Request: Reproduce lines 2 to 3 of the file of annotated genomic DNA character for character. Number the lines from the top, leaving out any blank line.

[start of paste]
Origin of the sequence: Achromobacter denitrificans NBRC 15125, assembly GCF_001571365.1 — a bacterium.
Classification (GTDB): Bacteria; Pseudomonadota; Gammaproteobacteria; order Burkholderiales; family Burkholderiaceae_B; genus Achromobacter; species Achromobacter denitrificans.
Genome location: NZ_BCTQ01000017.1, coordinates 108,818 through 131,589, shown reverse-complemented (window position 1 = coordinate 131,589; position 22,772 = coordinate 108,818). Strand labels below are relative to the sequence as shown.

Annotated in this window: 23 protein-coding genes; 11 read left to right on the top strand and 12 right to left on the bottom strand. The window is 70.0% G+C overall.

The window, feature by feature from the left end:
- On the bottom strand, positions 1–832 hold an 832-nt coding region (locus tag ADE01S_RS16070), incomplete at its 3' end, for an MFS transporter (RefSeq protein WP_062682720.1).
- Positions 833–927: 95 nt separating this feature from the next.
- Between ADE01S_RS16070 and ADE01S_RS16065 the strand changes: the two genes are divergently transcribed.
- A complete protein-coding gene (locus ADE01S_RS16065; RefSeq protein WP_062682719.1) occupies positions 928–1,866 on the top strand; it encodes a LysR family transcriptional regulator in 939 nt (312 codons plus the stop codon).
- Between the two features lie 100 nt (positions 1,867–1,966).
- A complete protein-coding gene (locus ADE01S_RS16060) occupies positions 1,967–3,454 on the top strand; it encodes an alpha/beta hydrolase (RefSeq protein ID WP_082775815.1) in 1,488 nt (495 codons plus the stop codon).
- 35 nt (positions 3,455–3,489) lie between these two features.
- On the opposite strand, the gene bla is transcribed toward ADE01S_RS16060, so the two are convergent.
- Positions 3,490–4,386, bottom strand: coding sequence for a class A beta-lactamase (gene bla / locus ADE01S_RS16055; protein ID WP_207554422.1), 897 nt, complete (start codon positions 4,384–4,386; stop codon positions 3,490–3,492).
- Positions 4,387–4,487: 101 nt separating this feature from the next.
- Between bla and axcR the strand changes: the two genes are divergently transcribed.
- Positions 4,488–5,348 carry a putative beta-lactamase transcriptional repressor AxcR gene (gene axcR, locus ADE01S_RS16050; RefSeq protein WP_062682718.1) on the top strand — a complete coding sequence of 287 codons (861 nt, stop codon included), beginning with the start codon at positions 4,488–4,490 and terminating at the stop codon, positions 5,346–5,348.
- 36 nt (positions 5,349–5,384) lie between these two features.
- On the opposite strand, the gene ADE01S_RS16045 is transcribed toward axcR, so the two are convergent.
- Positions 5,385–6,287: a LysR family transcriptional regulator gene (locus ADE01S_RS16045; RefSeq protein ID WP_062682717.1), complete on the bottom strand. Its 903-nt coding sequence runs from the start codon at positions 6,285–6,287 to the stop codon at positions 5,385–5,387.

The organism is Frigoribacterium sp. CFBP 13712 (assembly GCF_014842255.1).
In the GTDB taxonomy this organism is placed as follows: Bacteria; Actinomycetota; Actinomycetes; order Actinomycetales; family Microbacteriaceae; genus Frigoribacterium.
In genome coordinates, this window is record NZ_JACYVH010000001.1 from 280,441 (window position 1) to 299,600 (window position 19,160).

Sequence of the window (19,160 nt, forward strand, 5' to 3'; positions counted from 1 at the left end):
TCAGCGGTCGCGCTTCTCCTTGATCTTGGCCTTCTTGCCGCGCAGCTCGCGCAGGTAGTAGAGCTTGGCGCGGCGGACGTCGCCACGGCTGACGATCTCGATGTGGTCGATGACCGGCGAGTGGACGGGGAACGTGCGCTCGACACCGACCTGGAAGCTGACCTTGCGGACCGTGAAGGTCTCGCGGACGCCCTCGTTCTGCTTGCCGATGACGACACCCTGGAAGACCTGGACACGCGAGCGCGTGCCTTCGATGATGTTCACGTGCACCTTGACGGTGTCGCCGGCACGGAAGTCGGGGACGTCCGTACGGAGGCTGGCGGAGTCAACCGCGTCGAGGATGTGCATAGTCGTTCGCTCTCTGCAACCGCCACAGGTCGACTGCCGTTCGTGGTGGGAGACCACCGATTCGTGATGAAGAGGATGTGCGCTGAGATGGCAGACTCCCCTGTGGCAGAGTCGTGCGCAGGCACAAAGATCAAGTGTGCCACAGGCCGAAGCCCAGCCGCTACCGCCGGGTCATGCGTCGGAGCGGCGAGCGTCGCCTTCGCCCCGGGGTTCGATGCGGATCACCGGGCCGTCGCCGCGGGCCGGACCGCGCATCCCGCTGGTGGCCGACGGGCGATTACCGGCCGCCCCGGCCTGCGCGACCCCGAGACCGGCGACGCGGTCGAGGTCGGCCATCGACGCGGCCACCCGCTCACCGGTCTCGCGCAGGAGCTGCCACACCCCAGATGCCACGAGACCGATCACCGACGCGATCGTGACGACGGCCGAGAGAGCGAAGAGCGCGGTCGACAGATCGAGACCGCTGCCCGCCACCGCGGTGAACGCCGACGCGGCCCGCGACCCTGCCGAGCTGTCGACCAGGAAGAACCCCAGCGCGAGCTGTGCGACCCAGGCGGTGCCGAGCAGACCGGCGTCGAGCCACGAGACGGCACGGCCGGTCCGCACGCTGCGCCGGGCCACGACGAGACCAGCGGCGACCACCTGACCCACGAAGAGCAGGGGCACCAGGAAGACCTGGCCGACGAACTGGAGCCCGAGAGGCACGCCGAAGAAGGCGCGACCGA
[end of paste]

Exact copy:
Classification (GTDB): Bacteria; Pseudomonadota; Gammaproteobacteria; order Burkholderiales; family Burkholderiaceae_B; genus Achromobacter; species Achromobacter denitrificans.
Genome location: NZ_BCTQ01000017.1, coordinates 108,818 through 131,589, shown reverse-complemented (window position 1 = coordinate 131,589; position 22,772 = coordinate 108,818). Strand labels below are relative to the sequence as shown.